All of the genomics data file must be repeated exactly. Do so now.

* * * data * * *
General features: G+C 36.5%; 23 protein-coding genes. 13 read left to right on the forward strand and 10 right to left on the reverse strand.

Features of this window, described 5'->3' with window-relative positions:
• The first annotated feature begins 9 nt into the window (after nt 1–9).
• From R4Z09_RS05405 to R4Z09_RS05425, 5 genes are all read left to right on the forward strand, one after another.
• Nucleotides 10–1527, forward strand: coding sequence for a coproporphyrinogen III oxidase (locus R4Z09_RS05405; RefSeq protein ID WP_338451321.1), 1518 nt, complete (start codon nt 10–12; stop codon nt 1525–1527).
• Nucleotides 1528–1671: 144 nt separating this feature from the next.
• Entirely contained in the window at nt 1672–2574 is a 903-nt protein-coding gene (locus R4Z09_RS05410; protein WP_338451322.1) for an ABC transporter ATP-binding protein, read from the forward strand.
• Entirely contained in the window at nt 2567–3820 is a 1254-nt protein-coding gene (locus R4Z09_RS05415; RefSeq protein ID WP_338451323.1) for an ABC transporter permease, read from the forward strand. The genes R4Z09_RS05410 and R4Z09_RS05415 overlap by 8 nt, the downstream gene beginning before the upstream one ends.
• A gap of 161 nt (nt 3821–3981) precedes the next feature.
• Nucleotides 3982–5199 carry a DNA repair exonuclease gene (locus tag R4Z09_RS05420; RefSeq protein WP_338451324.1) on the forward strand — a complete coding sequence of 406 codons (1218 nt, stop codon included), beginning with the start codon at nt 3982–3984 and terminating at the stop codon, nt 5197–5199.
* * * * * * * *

General features: G+C 36.5%; 23 protein-coding genes. 13 read left to right on the forward strand and 10 right to left on the reverse strand.

Features of this window, described 5'->3' with window-relative positions:
• The first annotated feature begins 9 nt into the window (after nt 1–9).
• From R4Z09_RS05405 to R4Z09_RS05425, 5 genes are all read left to right on the forward strand, one after another.
• Nucleotides 10–1527, forward strand: coding sequence for a coproporphyrinogen III oxidase (locus R4Z09_RS05405; RefSeq protein ID WP_338451321.1), 1518 nt, complete (start codon nt 10–12; stop codon nt 1525–1527).
• Nucleotides 1528–1671: 144 nt separating this feature from the next.
• Entirely contained in the window at nt 1672–2574 is a 903-nt protein-coding gene (locus R4Z09_RS05410; protein WP_338451322.1) for an ABC transporter ATP-binding protein, read from the forward strand.
• Entirely contained in the window at nt 2567–3820 is a 1254-nt protein-coding gene (locus R4Z09_RS05415; RefSeq protein ID WP_338451323.1) for an ABC transporter permease, read from the forward strand. The genes R4Z09_RS05410 and R4Z09_RS05415 overlap by 8 nt, the downstream gene beginning before the upstream one ends.
• A gap of 161 nt (nt 3821–3981) precedes the next feature.
• Nucleotides 3982–5199 carry a DNA repair exonuclease gene (locus tag R4Z09_RS05420; RefSeq protein WP_338451324.1) on the forward strand — a complete coding sequence of 406 codons (1218 nt, stop codon included), beginning with the start codon at nt 3982–3984 and terminating at the stop codon, nt 5197–5199.